First Movie in the White House

J. Hoberman: ‘Birth of a Nation’, 12 February 2009

D.W. Griffith’s ‘The Birth of a Nation’: A History of ‘The Most Controversial Motion Picture of All Time’ 
by Melvyn Stokes.
Oxford, 414 pp., £13.99, January 2008, 978 0 19 533679 5
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... book. What did Griffith bring into the world? Imagine an unholy combination of The Passion of the Christ and Fahrenheit 9/11, a movie as violent and sentimental as Saving Private Ryan and as tricksy as Forrest Gump, landing with the force of Titanic in the nickelodeon universe of 1915, where the typical attraction was 20 minutes long. Griffith’s ...

History’s Revenges

Peter Clarke, 5 March 1981

The Illustrated Dictionary of British History 
edited by Arthur Marwick.
Thames and Hudson, 319 pp., £8.95, October 1980, 0 500 25072 3
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Who’s Who in Modern History, 1860-1980 
by Alan Palmer.
Weidenfeld, 332 pp., £8.50, October 1980, 0 297 77642 8
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... where are the Beatles, who, as John Lennon justly pointed out, became more famous than Jesus Christ? In fact, few entertainers qualify, though there are four sporting figures: the cricketers Bradman and Grace, the footballer Pelé and the baseball player Babe Ruth. In addition, Sir Roy Welensky was ‘the only Commonwealth Prime Minister to have been, in ...

Lighting-Up Time

Wendy Doniger, 6 March 1997

The Stations of the Sun: A History of the Ritual Year in Britain 
by Ronald Hutton.
Oxford, 542 pp., £19.99, June 1996, 0 19 820570 8
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... Church took over all the major pagan feast days,’ and that ‘the choice of a date to mark Christ’s birthday at Christmas ... was influenced by the ancient Roman celebration of the birth of the sun on December 21.’ Now, if those witches read The Stations of the Sun, they will learn that Christmas was not, in fact, derived from, superimposed ...

Not Recommended Reading

Eliot Weinberger, 7 September 2017

... Antarctica, by firing off a hundred thousand cannons in Nebraska. Other Eyes than Mine (1926) by Ronald Arbuthnott    Two Latin scholars, an Englishman and a German, bitter rivals, simultaneously publish biographies of the poet Persius that completely contradict each other. An Italian scholar publishes an article definitively proving that the Englishman ...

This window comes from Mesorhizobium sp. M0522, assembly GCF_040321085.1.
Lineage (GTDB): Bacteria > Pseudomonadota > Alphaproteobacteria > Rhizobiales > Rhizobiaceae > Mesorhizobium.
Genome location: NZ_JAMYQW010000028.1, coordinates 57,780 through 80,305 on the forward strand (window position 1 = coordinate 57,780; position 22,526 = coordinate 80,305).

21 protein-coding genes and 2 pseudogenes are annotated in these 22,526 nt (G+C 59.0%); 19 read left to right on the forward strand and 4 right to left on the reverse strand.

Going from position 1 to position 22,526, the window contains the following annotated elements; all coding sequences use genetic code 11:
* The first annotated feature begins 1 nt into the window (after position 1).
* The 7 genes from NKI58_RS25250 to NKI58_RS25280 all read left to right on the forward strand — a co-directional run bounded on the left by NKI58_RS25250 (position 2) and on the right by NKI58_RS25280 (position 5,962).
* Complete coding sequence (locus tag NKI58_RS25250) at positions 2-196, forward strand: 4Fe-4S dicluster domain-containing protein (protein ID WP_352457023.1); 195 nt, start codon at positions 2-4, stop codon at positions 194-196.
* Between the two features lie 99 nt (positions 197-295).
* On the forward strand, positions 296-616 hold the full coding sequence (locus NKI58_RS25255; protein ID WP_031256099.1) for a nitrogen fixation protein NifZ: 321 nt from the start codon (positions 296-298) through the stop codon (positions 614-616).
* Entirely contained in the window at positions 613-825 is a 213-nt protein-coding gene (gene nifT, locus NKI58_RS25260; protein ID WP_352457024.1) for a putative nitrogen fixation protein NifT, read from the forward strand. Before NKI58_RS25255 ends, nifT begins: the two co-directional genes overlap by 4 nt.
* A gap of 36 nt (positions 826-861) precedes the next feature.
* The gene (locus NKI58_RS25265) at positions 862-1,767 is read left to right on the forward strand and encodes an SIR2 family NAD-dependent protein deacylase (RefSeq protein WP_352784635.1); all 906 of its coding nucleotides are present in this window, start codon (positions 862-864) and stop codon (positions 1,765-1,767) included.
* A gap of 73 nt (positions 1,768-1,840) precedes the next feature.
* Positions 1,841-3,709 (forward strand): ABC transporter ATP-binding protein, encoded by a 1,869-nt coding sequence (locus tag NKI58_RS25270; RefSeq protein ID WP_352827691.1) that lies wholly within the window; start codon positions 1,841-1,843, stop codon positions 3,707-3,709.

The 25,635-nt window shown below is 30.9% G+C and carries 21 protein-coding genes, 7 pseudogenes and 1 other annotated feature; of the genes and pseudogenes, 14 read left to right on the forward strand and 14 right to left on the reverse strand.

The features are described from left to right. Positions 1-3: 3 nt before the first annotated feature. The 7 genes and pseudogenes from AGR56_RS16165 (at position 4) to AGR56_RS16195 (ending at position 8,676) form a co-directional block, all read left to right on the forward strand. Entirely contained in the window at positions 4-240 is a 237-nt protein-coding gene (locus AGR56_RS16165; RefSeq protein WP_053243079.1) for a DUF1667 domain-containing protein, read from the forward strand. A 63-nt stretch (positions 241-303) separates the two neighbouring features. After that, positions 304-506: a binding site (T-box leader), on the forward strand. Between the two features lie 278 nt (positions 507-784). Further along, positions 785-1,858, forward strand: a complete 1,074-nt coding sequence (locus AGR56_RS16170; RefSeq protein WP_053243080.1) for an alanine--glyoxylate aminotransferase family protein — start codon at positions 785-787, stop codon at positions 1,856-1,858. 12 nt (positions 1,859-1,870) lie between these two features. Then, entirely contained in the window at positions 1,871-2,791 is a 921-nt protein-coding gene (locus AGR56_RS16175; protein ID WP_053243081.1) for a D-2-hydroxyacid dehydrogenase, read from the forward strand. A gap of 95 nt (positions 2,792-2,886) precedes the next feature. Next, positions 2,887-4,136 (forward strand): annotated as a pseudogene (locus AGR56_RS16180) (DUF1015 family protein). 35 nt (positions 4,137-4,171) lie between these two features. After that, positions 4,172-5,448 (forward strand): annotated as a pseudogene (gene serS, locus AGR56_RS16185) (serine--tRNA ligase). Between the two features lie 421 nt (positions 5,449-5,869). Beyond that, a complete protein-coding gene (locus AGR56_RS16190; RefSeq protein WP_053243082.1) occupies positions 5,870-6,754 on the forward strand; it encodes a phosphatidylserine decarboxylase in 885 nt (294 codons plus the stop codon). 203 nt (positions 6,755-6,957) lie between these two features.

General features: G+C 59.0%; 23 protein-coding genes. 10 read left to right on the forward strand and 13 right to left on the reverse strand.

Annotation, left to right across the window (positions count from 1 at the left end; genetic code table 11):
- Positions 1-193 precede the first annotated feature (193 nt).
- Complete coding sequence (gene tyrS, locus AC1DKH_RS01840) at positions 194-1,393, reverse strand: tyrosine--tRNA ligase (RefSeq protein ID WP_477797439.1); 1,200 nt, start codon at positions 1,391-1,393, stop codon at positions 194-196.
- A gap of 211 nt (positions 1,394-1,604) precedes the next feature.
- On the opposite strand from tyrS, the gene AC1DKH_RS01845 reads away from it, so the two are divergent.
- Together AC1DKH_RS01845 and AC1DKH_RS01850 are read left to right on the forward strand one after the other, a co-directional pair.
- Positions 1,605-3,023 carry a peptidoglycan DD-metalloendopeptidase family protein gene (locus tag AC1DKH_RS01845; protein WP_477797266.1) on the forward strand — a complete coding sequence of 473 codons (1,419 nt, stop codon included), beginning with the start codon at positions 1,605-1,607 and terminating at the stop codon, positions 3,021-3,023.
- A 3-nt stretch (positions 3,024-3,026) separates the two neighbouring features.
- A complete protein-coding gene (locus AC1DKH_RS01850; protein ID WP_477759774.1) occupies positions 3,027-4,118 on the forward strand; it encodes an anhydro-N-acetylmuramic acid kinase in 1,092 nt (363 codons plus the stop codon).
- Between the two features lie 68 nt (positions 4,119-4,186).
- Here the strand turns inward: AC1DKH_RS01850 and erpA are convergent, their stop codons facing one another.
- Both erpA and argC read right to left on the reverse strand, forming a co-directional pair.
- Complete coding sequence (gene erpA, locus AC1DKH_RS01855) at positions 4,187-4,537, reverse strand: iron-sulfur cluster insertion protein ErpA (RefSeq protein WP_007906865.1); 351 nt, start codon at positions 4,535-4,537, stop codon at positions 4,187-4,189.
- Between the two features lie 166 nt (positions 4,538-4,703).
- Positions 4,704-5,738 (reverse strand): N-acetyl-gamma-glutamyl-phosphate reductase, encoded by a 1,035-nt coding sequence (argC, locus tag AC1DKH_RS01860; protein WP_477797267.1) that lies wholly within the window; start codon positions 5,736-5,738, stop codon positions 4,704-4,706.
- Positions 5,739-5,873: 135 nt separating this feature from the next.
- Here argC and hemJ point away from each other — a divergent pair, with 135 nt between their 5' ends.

Homage to Barbara Cartland

Jenny Diski, 18 August 1994

... of the world, she says, she believes in the wheel of rebirth. Those, like her adored brother Ronald, killed at Dunkirk, who are ‘so advanced, so up’, go on to the Fourth Dimension (it sounded very upper-case). The rest of us get reborn in incremental stages. ‘They say to me how can you bear India when you see them living on the pavement? They are ...

No more pretty face

Philip Horne, 8 March 1990

Emotion Pictures: Reflections on the Cinema 
by Wim Wenders, translated by Sean Whiteside and Michael Hofmann.
Faber, 148 pp., £12.99, November 1989, 0 571 15271 6
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Scorsese on Scorsese 
by Martin Scorsese, edited by David Thompson and Ian Christie.
Faber, 178 pp., £12.99, November 1989, 9780571141036
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... more controversially after the unfashionable but extreme heresies of The Last Temptation of Christ. They are therefore attractive figures for Faber, who are launching a welcome new series of director-based film books (they have been publishing screenplays for some time). Since the mid-Seventies, Britain has been lamentably served in this respect, with ...

Prodigious Powers

Hugh Lloyd-Jones, 21 January 1982

The Greeks and their Heritages 
by Arnold Toynbee.
Oxford, 334 pp., £12.50, October 1981, 0 19 215256 4
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... Latin. Toynbee was not as good at this as his father-in-law Gilbert Murray or his own contemporary Ronald Knox: but he was good enough to win a Balliol scholarship, which he followed up with First Classes in both Mods and Greats and a Balliol Fellowship in Ancient History. Saved by an opportune attack of dysentery from the holocaust of the First World War, he ...

The Ashtray

Nicholas Penny, 4 June 1981

The Study and Criticism of Italian Sculpture 
by John Pope-Hennessy.
Princeton, 270 pp., £25.10, March 1981, 0 691 03967 4
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... and inscribed with the date 1456, which is one of the first portrait busts made since antiquity. Ronald Lightbown, in the course of trying to discover more about the sitter for the catalogue of the museum’s collection which he was working on with Pope-Hennessy, discovered a manuscript autobiography by Chellini which revealed that he had been a friend and ...